Another aspect of how Hallyu is seen as damaging to the Chinese national interests is the fear of deterioration of Chinese masculinity caused by portrayals of men in dramas and images of male k-pop artists. Officials and citizens express fear over the influx of k-pop artists who often wear makeup, jewelry and extravagant outfits, as they fear that this will bring about a feminization of Chinese young men making them weak. The Chinese state-run media has gone as far as calling k-pop stars “sissy pants” and warning that the “sick” and “decadent” k-pop is a threat to China’s future generations of men. (Livny, 2019; South China Morning Post, 2019)
In an interview with South China Morning Post (2019) the cultural studies scholar Dr. Song Geng explains the underlying reasons of this fear:
They’re worrying that if Chinese men are so effeminate … then we will become a weak country in future and we cannot compete with our rivals. […] There’s anxiety about the virility of the nation being harmed by those effeminate male images.
A very simple summary of the Chinese approach to Hallyu would be; a) The Chinese government sees Hallyu as a threat to the nation in regards to production, where South Korea is the superior in quality. b) The Chinese government sees Hallyu as a threat in regards to distribution, as Korean pop culture is more successful. c) The Chinese government sees Hallyu as a threat to the nation in regards to content, as the spread of Korean culture is seen as a negative influence on the Chinese people’s morale and identity.
In light of this it can be argued that the Hallyu ban might have been prompted by the THAAD conflict, but it might not have been a difficult decision to make by the Chinese government as it reaped additional benefits by closing off Korean popular culture influence in China. With a complete ban of Hallyu, the Chinese government no longer needs to try to curb what it perceives as the threat to society, meaning what they considered the deplorable values and portrayals spread by Korean pop culture.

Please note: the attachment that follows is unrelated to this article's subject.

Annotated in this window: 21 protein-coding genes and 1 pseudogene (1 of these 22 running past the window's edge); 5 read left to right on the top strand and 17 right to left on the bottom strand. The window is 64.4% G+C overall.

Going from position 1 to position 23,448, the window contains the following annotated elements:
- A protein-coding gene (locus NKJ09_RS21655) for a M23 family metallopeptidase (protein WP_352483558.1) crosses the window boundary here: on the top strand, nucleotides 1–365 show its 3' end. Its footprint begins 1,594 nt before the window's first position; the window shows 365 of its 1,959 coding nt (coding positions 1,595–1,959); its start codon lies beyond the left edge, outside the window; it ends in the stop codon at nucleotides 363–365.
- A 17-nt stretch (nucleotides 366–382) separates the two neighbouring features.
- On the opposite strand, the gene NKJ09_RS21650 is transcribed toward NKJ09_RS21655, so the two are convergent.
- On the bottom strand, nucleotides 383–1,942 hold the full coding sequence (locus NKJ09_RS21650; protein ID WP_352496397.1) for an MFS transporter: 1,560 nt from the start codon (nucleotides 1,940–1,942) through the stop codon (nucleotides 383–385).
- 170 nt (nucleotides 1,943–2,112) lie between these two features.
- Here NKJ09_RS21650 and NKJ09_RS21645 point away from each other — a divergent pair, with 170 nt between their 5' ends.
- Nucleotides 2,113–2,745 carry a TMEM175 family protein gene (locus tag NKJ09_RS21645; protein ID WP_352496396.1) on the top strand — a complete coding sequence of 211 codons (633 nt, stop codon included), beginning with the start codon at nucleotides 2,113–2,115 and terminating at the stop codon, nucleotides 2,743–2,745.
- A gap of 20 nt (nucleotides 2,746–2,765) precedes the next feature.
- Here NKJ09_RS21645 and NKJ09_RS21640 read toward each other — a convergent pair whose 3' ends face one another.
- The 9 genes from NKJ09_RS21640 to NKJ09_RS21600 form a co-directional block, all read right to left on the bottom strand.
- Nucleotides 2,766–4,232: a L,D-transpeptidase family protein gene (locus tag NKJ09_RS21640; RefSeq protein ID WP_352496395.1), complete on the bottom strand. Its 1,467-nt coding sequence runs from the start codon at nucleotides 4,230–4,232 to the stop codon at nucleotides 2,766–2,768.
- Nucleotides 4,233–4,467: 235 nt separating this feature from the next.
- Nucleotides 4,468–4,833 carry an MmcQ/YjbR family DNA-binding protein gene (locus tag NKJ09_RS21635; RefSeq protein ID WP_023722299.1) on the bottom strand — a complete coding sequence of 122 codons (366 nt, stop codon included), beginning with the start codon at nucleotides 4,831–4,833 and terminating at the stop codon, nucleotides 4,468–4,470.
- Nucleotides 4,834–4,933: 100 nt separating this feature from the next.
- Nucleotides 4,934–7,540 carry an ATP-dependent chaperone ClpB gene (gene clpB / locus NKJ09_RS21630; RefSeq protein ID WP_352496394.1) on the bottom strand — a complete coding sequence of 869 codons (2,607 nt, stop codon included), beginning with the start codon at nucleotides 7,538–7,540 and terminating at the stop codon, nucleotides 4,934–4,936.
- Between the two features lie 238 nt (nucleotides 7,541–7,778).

As seen in the cases where the government has issued warnings, critical statements or censorship the Chinese government can and often will stir up nationalist sentiment among its people, and use that as a weapon against things such as foregin popular culture or products, which in turn can lead to the population boycotting certain commodities. And so by claiming national interests and the dissatisfaction with South Korea’s alliance with the United States, the Chinese government can legitimize a ban of Hallyu that is supported by a large amount of the Chinese population and seen as a reasonable measure rather than state censorship. The decisions and policies of the Chinese government are often difficult to decipher and the sentiments of the Chinese population are hard to examine because of the state control over social media, which means that these are mere speculations as to the different reasons to why China enacted a ban of a country’s popular culture and the populations actual opinions on the subject. Indications on social media often show a full support of the government’s actions, as well as in this case, but because of the influence of the Chinese government over social media content it is hard to say if this is actually the case.
Although the economical impact of the Hallyu ban has been prominent on the South Korean culture industries, Hallyu is sweeping across the rest of the world. The k-pop sensation has created a growing interest in Korean popular culture and Korean dramas are gaining popularity among new audiences with the help of streaming services such as Netflix. This growing market might soon make up for the economical losses. (South China Morning Post, 2020)
The emergent field of Hallyu studies is relatively new and has mainly focused on East Asia and North America or made sweeping research on Europe as a whole without considering the different aspects of each country and factors such as socioeconomic status, ICT structure, diaspora and much more. But since the Hallyu wave is ever growing, there is reason to consider studies focused on the Scandinavian countries. There are a multitude of studies that can be made within cultural studies by looking at Hallyu and youth culture. A very interesting phenomenon that I have not brought up in this essay is the way in which k-pop fans use social media not only for their interest in the music, but are also very capable in mobilizing big activist campaigns for social justice issues. (Romano, 2020)